EU Commission & BEPA support European battery ecosystem
The EU Commission and the Battery European Partnership Association (BEPA) are launching a public-private partnership project called BATT4EU to develop a competitive and sustainable industrial value chain for batteries.
Launched under the Horizon Europe research and innovation program, the partnership aims to mobilise 925 million euros to develop a European research and innovation ecosystem for batteries for use in mobile and stationary applications. The goal is to collaborate on research and innovation across the board to develop a variety of technologies that the EU Commission says should lead to a competitive, sustainable and circular European battery value chain.
The partnership project is explicitly aimed at paving the way for a long-term and coordinated effort between industry, research and the public sector. Michael Lippert, chairman of BEPA, comments, “With more than 165 members, BEPA shows that in Europe there is a great interest as well as know-how for the development of a competitive battery value chain. Thanks to BATT4EU, the European battery community will work hands in hands to prepare Europe to manufacture and commercialise by 2030 the next-generation battery technologies that will enable the rollout of zero-emission mobility and renewable energy storage, thus directly contributing to the success of the European Green Deal.”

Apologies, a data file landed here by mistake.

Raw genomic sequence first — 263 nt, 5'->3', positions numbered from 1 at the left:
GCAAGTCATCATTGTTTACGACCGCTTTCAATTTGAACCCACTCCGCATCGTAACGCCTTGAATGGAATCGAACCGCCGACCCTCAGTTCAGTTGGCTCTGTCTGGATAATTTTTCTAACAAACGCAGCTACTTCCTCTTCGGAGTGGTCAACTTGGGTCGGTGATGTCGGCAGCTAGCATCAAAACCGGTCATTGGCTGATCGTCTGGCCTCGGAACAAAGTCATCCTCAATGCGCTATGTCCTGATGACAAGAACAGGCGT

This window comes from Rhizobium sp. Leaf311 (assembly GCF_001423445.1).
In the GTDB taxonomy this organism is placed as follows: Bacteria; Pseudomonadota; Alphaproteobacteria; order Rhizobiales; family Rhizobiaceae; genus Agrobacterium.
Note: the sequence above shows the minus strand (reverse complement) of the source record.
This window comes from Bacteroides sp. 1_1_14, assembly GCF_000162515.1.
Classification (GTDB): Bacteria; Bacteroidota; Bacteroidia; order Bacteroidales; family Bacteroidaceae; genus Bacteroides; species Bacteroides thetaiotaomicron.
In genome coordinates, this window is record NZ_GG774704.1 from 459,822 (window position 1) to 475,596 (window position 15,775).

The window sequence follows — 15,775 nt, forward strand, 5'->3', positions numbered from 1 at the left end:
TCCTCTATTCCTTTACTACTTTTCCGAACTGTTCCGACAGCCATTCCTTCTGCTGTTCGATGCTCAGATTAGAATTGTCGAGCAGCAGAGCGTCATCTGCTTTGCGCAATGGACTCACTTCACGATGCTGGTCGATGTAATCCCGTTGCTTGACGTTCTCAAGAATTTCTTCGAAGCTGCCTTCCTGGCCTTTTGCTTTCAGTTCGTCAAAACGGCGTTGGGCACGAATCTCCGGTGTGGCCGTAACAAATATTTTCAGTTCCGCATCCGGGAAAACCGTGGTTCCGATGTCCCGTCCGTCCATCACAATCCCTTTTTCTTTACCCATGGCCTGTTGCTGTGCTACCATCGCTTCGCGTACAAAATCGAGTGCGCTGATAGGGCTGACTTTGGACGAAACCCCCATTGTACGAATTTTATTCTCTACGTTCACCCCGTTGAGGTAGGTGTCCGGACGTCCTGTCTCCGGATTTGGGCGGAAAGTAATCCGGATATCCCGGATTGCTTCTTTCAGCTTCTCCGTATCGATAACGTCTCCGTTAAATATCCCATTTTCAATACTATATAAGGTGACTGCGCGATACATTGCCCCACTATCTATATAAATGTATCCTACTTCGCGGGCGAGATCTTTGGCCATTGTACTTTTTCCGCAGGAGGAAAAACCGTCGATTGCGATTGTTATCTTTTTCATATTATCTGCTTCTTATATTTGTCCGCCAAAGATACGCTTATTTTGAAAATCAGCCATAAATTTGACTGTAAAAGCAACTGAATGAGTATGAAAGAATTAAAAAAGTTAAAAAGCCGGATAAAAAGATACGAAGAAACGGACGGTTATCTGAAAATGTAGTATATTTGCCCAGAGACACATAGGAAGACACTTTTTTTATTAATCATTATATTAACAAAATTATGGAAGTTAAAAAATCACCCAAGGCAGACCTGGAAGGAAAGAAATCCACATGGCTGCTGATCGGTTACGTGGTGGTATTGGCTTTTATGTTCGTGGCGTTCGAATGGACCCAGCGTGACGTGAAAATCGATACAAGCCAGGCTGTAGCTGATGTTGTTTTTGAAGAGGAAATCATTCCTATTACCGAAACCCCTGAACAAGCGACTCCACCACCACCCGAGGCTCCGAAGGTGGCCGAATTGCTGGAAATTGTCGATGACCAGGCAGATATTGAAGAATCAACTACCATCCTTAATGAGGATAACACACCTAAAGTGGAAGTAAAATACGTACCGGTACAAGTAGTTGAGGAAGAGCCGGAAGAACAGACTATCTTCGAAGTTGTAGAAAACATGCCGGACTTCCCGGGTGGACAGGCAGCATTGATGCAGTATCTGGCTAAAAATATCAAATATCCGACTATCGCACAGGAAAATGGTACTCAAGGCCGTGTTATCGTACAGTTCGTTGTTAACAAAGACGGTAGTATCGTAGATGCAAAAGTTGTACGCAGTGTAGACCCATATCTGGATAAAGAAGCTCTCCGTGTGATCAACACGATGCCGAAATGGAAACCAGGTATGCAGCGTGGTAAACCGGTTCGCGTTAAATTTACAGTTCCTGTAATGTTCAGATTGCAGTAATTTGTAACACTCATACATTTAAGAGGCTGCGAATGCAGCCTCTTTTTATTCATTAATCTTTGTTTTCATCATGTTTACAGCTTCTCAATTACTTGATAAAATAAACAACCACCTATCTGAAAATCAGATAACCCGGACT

Representing the EU Commission, Rosalinde van der Vlies adds, “The partnerships with industry that are being supported in Horizon Europe are ambitious, impact-driven initiatives that respond to EU policy priorities. The BATT4EU partnership contributes directly to the goals of the European Green Deal by enabling widespread adoption of e-mobility and stationary electrical energy storage” Van der Vlies, who is also the Clean Planet Director of the EU Commission’s Directorate-General for Research and Innovation explained that the initiative will also create economic growth and jobs in a circular economy by developing an innovative, competitive and sustainable battery manufacturing industry in Europe. “I am particularly looking forward to the synergies that BATT4EU will create with other partnerships to achieve maximum impact,” she said.
The initiative was established because the EU is aiming for climate neutrality by 2050, and batteries play a key role in decarbonizing transport or enabling greater integration of renewable energy sources into the electricity mix, for example. Currently, according to BEPA, less than 1% of the world’s lithium-ion battery cells are currently being manufactured in Europe – compared to more than 90% in Asia. That being said, those who have been watching the battery business will know that there has been a great deal of activity in European battery production lately. For example, in March this year, Volkswagen announced that it is building six ‘Gigafactories’ throughout Europe, while Swedish battery manufacturer Northvolt, although it only started up a couple of years ago, is quickly making massive strides in battery production, as well as recycling alliances.
BATT4EU is funded under Horizon Europe, the successor program to the Horizon 2020 framework program to promote research and innovation in the European Union.